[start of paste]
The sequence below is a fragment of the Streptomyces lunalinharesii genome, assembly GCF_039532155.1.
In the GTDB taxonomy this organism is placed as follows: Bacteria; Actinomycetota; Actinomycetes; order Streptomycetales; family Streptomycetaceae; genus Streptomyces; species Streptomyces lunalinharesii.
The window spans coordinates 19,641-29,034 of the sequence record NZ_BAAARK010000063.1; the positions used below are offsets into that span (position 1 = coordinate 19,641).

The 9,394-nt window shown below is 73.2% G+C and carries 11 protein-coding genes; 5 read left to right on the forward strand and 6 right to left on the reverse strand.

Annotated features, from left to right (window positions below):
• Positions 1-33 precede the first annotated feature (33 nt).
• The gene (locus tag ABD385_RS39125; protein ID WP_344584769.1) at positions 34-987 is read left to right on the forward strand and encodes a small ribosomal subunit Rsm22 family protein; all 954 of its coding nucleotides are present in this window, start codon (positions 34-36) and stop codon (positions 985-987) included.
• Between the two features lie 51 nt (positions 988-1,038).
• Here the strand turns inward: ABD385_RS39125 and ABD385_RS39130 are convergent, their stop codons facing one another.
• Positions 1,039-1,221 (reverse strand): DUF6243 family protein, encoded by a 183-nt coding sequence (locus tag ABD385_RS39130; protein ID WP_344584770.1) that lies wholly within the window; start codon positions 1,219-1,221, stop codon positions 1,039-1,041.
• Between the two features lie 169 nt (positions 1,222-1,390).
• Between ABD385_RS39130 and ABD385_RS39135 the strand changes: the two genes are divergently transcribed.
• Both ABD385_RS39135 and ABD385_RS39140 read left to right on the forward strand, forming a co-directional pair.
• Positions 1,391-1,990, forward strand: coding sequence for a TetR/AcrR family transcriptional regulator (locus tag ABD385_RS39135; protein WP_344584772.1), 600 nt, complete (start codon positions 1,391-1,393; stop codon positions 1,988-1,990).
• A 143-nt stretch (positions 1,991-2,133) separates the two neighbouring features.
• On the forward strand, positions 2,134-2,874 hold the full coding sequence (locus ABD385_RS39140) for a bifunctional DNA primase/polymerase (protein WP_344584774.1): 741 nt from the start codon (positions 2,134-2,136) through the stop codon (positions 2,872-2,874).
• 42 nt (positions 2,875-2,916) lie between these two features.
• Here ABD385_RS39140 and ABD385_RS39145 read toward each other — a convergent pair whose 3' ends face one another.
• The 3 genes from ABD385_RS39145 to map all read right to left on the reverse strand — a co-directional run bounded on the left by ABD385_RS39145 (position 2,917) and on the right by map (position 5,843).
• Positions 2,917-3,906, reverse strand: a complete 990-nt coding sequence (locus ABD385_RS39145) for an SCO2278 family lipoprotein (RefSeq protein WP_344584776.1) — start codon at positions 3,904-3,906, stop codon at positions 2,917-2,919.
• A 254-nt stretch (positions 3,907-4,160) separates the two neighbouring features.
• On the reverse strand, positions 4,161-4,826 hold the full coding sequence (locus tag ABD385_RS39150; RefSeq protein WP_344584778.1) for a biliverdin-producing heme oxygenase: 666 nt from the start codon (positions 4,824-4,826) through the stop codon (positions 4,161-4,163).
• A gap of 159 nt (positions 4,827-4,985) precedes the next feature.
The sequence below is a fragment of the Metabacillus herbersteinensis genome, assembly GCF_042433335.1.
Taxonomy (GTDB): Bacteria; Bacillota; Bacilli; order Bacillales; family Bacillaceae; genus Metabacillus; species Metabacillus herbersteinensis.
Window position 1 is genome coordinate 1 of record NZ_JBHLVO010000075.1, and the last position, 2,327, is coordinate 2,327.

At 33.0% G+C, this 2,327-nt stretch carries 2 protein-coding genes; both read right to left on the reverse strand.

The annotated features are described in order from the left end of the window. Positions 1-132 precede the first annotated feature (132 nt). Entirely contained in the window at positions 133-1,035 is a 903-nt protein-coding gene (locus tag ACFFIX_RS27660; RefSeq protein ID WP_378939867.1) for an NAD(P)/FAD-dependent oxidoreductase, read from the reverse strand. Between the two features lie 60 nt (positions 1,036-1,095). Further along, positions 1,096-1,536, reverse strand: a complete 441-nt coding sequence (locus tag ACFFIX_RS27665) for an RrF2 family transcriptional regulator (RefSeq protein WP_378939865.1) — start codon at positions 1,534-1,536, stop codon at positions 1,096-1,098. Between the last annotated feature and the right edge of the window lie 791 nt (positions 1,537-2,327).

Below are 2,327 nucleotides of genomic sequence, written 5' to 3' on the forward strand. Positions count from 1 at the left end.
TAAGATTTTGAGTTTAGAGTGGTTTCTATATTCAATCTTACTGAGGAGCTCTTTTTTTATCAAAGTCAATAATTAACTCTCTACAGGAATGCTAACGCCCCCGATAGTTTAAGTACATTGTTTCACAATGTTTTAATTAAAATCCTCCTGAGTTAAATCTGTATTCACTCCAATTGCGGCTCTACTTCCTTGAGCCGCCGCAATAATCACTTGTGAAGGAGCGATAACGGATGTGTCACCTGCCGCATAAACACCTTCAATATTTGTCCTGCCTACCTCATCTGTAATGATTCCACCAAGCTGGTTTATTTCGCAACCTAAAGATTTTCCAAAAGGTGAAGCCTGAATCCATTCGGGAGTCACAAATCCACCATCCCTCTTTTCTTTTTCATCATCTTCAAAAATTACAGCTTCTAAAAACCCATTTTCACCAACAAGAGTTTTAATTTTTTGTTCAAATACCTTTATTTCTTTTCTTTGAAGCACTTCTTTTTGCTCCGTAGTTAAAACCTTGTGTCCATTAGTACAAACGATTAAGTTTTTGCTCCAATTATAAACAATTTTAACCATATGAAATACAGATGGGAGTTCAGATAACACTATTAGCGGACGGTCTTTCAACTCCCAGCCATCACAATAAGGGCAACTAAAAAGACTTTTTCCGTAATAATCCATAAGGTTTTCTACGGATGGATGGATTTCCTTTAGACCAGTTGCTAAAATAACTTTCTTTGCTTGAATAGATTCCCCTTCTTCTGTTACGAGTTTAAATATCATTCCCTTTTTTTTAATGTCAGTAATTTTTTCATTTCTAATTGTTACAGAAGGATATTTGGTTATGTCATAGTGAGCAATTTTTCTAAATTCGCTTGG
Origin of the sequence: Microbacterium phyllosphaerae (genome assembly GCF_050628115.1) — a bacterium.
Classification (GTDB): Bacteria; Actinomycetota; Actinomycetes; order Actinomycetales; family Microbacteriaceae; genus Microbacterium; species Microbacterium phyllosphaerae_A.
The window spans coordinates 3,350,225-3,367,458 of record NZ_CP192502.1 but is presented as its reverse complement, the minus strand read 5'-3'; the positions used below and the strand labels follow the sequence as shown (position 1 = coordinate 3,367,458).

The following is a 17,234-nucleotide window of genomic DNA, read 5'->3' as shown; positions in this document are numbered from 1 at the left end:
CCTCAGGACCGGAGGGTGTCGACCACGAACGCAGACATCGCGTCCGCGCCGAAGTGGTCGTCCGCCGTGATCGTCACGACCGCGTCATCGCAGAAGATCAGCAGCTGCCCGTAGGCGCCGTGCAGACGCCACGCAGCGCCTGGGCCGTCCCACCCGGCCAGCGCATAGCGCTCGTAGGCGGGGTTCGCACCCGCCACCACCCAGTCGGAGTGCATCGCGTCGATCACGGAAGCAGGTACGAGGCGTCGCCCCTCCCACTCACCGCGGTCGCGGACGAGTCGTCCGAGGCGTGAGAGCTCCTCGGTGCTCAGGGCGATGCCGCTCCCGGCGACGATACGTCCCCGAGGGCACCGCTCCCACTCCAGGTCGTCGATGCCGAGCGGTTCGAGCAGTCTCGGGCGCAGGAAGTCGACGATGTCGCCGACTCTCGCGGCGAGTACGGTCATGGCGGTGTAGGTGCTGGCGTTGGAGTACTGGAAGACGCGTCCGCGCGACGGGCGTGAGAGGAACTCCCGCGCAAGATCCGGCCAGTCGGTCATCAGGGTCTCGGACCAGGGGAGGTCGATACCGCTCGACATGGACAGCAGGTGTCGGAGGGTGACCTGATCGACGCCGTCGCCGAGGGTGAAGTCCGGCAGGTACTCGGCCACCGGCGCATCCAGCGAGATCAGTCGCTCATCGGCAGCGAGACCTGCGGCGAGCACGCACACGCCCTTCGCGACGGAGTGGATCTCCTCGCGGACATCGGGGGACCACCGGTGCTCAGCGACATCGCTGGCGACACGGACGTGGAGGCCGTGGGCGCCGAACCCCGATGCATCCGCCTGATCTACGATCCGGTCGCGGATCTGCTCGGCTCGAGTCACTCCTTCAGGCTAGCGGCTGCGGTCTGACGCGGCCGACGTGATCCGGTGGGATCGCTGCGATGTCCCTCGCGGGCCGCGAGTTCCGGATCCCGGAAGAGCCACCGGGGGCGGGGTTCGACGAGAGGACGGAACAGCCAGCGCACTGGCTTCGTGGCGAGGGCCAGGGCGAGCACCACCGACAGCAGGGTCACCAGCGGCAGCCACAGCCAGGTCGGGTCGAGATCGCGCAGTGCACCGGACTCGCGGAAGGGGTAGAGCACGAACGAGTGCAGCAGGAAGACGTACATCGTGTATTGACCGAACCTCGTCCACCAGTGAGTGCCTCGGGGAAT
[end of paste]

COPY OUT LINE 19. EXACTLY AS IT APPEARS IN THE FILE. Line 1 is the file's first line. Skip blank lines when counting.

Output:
• The 3 genes from ABD385_RS39145 to map all read right to left on the reverse strand — a co-directional run bounded on the left by ABD385_RS39145 (position 2,917) and on the right by map (position 5,843).